Keywords: Airway management, cervical vertebrae, endotracheal intubation, immobilization, laryngoscopy, manual in-line stabilization


How to cite this article:
Karki SB, Kale S, Saigal D. Laryngoscopic view after application of manual in-line stabilization – A comparison with early morning sniffing position in the same patient. Anesth Essays Res 2022;16:115-20

How to cite this URL:
Karki SB, Kale S, Saigal D. Laryngoscopic view after application of manual in-line stabilization – A comparison with early morning sniffing position in the same patient. Anesth Essays Res [serial online] 2022 [cited 2022 Oct 6];16:115-20. Available from: https://www.aeronline.org/text.asp?2022/16/1/115/349238


   Introduction Top


“Manual in-line stabilization” (MILS) is a standard of care for the airway management of any patient with a suspected or known injury to the cervical spine. MILS is done in all patients with depressed consciousness, cervical pain, posterior midline cervical tenderness, extremity paresthesia, focal neurological deficit, or when the pain from other injuries is likely to mask the neck pains.[1] MILS helps avoid inadvertent movements of the cervical spine or head during laryngoscopy and intubation, thereby preventing any exaggeration of the existing cervical cord injury.

Although the application of MILS significantly reduces secondary neurological damage associated with trauma to the cervical vertebra,[2] there is impairment in the visualization of the larynx, as consistently shown by reduced incidence of Cormack and Lehane (CL) Grade 1 visualization and increased incidence of Grades 2, 3, and 4.[3],[4] It is also known to prolong the duration of laryngoscopy and intubation, increase the requirement for various intubation aids, and also increase the rate of intubation failure.[5],[6]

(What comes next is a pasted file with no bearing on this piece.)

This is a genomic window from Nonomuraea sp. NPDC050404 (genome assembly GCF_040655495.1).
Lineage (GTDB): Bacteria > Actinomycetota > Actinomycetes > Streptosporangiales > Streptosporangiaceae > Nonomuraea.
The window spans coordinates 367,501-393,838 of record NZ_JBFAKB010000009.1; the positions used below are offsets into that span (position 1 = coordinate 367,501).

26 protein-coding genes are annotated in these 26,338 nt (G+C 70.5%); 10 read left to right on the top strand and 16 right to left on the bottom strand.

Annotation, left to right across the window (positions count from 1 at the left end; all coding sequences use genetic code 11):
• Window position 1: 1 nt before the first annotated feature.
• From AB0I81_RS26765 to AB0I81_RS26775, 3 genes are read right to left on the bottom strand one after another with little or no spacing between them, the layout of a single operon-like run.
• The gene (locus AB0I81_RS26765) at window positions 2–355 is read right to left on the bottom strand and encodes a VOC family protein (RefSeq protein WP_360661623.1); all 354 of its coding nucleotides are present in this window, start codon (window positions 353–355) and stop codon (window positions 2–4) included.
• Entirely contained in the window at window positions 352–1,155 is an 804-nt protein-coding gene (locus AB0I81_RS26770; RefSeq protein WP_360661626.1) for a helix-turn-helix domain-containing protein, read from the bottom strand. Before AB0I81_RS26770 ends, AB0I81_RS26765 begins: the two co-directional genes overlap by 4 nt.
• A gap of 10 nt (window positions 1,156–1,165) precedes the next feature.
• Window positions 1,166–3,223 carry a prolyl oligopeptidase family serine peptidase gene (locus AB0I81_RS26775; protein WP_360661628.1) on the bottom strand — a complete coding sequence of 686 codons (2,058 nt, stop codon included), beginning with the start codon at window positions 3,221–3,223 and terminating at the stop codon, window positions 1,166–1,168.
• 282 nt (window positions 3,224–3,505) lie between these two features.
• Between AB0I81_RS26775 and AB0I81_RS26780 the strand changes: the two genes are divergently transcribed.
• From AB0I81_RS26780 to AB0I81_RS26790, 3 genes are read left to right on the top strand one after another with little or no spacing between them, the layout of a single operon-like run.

Studies have compared the difficulty of intubation in patients subjected to the application of MILS with patients not subjected to MILS (intubation done in the conventional early morning sniffing position [EMSP]).[5],[6] Since airway parameters vary from patient to patient and multiple factors determine the laryngoscopic view, we hypothesized that the same patient will serve as his or her own best control for assessing the effect of MILS on the laryngoscopic view. We, therefore, conducted this study with the aim of finding change in the laryngoscopic view (using a McIntosh blade) with the application of MILS as compared to the view obtained in the EMSP in the same patient. Thus, the same patient served as his/her own control eliminating any intersubject variation in airway parameters that would be expected to affect the laryngoscopic view.